Enhancing the health of women living with HIV: the SMART/EST Women's Project
Authors Weiss S, Tobin JN, Antoni M, Ironson G, Ishii M, Vaughn A, Cassells A, Jones D, Schneiderman N, Brondolo E, LaPerriere A, Lopez M, Villar-Loubet O, Camille J, Kumar M, Page JB
Published 15 February 2011 Volume 2011:3 Pages 63—77
Review by Single-blind
Peer reviewer comments 3
Stephen M Weiss1, Jonathan N Tobin2, Michael Antoni1, Gail Ironson1, Mary Ishii1, Anita Vaughn2, Andrea Cassells2, Deborah Jones1, Neil Schneiderman1, Elizabeth Brondolo3, Arthur LaPerriere1, Maria Lopez1, Olga Villar-Loubet1, Joanne Camille2, Mahendra Kumar1, J Bryan Page1, SMART/EST Women's Project Team*
1University of Miami, Miami, FL, USA; 2Clinical Directors Network, New York, NY, USA; 3St Johns University, Queens, NY, USA; *The SMART/EST Womens' Project Team: DeVieux J, Jean-Gilles M, Gousse Y, Alexander K, Bustamonte V, Lopez E, Casani J, Stanley H, Asthana D, Van Splunteren F, Goldstein A, Nasajon R, Wiesner Y, Zukerman M, Segal-Isaacson CJ, Romanowsky A, Masheb R, Coma C, Ubiera M, D'Andrea SM, Ittai N.
Abstract: The principal objective of these multisite studies (Florida, New York, New Jersey: epicenters for human immunodeficiency virus [HIV] among women) was to develop and implement effective combinations of behavioral interventions to optimize the health status of the most neglected and understudied population affected by the acquired immunodeficiency syndrome (AIDS) epidemic in the United States: poor women of color living with HIV. The two studies enrolled nearly 900 women randomly assigned to “high intensity” (cognitive–behavioral stress management training combined with expressive–supportive therapy [CBSM]+ group) or “low intensity” (individual psychoeducational program) treatment conditions over a period of 9 years. The initial study of the stress management and relaxation training/expressive–supportive therapy (SMART/EST) Women's Project (SWP I) focused on reducing depression and anxiety, as well as improving self-efficacy and overall quality of life for women with case-defined AIDS. Findings from this study demonstrated the utility of CBSM+ in reducing distress (depression, anxiety) and denial, while improving social support, self-efficacy, coping skills, and quality of life. The second study (SWP II), which included all women living with HIV, extended these findings by demonstrating that exposure to CBSM+ significantly improved the ability of the participants to take advantage of a health behavior change program encouraging the adoption and maintenance of healthier lifestyle behaviors (high levels of medication adherence, appropriate nutritional intake and physical activity, safer sexual practices, and reduced alcohol use/abuse) essential for optimal health in the context of living with HIV. SWP II also determined that the intervention program was equally beneficial to less-acculturated segments of the affected population (ie, non-English speaking HIV+ women) through the creation of culturally and linguistically sensitive Spanish and Creole versions of the program. A third study (SWP III) is currently underway to “translate” this evidence-based treatment program into Community Health Centers in Miami, New York City, and metropolitan New Jersey.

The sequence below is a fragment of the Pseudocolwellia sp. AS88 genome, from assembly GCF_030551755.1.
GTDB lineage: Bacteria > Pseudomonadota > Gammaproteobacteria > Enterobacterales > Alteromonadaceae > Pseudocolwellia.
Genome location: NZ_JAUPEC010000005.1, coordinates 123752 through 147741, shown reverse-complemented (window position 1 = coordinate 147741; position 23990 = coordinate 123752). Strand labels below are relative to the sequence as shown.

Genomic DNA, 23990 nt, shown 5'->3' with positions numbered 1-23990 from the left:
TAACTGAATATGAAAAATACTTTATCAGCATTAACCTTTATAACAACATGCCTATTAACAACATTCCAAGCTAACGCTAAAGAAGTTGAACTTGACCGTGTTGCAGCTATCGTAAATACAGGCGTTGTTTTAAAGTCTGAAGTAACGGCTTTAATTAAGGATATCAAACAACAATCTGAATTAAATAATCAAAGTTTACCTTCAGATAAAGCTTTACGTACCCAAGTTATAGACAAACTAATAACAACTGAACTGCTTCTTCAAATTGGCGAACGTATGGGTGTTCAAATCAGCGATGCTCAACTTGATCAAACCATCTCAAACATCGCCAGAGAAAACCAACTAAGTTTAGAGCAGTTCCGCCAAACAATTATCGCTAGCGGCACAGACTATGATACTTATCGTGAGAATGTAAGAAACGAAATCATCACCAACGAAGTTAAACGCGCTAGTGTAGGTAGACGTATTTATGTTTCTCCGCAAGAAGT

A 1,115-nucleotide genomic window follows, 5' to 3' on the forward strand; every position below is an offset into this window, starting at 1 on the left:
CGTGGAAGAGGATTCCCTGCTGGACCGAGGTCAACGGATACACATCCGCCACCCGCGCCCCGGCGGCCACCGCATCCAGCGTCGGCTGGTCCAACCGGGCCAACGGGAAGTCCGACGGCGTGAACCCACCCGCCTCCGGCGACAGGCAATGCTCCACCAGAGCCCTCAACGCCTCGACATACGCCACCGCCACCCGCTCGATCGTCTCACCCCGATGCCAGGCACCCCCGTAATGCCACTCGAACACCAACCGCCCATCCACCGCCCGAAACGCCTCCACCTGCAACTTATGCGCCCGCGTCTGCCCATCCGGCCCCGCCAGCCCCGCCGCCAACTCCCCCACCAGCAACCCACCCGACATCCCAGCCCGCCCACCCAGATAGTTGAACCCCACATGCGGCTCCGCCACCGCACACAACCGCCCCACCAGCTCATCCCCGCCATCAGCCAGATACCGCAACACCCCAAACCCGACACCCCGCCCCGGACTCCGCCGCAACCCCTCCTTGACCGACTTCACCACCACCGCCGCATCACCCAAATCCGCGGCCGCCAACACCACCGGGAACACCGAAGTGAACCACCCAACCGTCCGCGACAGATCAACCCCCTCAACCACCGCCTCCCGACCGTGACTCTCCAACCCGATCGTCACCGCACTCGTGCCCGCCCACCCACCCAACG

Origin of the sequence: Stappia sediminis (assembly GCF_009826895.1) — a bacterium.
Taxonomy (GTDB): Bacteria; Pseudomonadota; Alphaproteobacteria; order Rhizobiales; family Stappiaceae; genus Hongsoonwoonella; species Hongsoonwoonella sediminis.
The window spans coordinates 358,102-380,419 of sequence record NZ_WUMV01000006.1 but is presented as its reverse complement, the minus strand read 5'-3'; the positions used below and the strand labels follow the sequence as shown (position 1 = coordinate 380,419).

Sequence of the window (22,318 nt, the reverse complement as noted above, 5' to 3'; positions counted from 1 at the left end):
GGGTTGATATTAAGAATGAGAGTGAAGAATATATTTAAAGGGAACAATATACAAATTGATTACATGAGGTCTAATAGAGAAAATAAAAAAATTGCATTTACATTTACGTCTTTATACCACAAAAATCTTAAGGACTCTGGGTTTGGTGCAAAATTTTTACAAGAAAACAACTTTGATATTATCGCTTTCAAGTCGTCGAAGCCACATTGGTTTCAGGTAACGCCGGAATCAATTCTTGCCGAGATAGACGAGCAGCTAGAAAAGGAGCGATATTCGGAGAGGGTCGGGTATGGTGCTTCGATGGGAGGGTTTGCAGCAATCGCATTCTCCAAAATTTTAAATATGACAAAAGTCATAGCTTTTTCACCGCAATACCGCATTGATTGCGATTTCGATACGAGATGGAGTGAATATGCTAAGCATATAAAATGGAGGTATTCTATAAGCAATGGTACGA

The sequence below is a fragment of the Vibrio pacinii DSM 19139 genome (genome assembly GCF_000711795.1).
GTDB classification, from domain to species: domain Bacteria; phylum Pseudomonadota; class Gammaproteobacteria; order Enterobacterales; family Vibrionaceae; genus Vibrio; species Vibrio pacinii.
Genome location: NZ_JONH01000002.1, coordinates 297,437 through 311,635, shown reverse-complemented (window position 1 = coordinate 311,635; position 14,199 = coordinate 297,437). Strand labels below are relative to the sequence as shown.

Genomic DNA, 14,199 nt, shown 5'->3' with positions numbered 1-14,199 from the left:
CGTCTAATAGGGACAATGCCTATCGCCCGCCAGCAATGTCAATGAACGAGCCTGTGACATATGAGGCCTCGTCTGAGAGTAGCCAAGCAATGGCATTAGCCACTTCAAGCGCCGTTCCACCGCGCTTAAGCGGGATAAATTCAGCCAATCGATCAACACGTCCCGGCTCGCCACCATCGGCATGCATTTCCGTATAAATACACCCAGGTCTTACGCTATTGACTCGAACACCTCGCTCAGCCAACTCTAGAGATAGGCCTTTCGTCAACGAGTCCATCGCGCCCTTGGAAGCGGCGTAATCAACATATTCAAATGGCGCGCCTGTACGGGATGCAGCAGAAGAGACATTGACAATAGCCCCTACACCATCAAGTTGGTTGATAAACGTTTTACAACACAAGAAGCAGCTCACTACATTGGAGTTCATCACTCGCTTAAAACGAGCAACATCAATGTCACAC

Keywords: HIV, AIDS, behavior, social support, viral load, quality of life, translating research into practice
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